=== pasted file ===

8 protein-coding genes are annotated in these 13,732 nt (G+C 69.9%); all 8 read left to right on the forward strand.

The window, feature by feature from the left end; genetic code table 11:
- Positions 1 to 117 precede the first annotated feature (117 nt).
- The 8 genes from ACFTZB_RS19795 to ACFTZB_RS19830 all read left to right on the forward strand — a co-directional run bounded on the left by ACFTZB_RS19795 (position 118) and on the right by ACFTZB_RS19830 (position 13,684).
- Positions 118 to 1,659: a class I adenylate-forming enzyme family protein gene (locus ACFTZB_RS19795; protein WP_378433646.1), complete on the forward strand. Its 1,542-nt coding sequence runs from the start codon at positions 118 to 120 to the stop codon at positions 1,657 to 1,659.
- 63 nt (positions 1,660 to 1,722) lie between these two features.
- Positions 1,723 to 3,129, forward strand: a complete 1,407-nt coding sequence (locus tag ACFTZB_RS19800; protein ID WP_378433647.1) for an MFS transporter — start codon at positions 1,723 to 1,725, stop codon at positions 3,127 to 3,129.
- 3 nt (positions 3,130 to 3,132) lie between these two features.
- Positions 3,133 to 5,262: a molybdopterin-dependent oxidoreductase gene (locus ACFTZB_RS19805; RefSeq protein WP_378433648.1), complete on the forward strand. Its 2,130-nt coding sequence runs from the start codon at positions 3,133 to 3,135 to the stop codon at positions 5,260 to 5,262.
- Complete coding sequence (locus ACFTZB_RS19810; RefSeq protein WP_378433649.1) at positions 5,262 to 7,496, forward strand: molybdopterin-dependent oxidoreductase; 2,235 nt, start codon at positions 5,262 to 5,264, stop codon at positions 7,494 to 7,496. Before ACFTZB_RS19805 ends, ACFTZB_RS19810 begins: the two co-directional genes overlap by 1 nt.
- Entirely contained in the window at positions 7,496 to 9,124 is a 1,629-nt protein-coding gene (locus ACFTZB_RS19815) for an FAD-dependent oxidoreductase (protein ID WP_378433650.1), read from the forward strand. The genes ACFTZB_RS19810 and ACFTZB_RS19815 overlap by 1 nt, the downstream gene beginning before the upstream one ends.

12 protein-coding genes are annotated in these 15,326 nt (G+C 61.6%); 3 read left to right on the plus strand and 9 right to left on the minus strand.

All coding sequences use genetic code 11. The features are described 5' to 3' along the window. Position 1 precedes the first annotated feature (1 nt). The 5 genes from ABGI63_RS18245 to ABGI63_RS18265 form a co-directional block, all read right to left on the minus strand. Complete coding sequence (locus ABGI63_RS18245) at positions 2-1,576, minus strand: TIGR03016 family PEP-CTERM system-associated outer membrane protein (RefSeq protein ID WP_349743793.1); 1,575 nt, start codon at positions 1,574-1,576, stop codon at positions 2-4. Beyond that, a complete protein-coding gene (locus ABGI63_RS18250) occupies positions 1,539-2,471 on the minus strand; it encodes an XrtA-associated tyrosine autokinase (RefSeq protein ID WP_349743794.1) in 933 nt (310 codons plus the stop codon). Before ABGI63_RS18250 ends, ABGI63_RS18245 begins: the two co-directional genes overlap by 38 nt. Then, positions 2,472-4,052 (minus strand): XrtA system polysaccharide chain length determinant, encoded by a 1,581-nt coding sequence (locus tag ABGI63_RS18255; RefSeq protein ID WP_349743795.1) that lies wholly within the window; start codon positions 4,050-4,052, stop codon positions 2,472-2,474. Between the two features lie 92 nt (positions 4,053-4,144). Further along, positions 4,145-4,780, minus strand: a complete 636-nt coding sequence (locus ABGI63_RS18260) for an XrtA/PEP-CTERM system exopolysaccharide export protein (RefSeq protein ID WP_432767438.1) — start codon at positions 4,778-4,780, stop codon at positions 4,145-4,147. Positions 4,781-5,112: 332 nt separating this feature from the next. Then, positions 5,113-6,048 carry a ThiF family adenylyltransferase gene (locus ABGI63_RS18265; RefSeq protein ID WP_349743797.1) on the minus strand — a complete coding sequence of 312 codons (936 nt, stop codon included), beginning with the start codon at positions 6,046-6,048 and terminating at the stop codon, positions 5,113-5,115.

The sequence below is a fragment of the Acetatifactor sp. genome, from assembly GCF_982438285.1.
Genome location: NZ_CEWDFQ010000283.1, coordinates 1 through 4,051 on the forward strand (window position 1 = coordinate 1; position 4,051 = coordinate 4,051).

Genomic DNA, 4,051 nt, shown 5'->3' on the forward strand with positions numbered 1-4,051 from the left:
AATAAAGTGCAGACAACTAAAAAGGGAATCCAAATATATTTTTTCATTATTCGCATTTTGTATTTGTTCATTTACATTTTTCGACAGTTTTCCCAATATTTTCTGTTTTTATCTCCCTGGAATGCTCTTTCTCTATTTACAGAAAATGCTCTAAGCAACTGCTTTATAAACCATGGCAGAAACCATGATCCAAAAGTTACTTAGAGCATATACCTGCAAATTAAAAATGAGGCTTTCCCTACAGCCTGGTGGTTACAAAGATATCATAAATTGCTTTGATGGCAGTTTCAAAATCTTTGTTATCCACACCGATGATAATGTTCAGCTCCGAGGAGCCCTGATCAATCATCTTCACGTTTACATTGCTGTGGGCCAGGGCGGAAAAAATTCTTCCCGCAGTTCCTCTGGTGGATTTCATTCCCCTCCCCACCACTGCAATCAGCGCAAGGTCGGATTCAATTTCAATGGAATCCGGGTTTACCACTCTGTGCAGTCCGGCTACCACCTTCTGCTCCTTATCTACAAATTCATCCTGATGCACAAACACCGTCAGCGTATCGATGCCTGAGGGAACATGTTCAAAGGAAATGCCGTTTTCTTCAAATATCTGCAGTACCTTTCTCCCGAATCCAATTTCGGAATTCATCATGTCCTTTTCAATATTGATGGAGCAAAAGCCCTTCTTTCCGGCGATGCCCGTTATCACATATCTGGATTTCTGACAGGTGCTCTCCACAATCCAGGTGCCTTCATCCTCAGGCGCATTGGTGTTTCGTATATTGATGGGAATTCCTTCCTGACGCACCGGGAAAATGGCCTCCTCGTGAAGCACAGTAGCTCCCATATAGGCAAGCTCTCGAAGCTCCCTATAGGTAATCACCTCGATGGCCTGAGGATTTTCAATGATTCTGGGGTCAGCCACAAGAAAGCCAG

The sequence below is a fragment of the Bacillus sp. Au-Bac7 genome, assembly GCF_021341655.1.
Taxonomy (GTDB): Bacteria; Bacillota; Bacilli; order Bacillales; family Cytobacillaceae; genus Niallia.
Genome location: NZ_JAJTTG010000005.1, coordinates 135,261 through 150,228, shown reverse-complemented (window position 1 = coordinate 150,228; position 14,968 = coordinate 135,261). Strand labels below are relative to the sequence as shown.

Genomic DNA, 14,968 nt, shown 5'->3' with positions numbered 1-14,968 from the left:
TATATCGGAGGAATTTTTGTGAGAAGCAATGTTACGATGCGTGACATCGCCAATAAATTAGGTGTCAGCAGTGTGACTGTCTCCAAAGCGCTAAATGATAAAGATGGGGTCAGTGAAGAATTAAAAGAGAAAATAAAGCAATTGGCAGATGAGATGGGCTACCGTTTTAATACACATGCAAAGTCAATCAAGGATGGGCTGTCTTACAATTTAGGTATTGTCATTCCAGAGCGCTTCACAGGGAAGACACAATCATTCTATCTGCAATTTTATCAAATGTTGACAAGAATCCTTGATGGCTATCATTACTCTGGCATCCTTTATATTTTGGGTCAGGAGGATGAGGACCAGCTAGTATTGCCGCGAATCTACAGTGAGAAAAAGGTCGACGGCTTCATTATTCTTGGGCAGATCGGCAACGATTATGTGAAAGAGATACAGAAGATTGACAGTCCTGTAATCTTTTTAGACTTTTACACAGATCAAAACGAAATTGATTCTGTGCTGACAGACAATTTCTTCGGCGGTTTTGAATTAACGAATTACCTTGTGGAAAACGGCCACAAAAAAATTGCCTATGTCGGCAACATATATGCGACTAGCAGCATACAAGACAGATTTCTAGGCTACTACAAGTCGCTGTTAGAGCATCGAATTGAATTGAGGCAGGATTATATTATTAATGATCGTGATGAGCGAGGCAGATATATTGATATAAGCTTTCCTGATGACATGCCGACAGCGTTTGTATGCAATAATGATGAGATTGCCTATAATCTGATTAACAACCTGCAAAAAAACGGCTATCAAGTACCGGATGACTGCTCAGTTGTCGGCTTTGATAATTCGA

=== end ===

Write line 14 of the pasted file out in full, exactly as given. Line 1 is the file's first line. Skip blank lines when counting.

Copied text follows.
The sequence below is a fragment of the Acetatifactor sp. genome, from assembly GCF_982438285.1.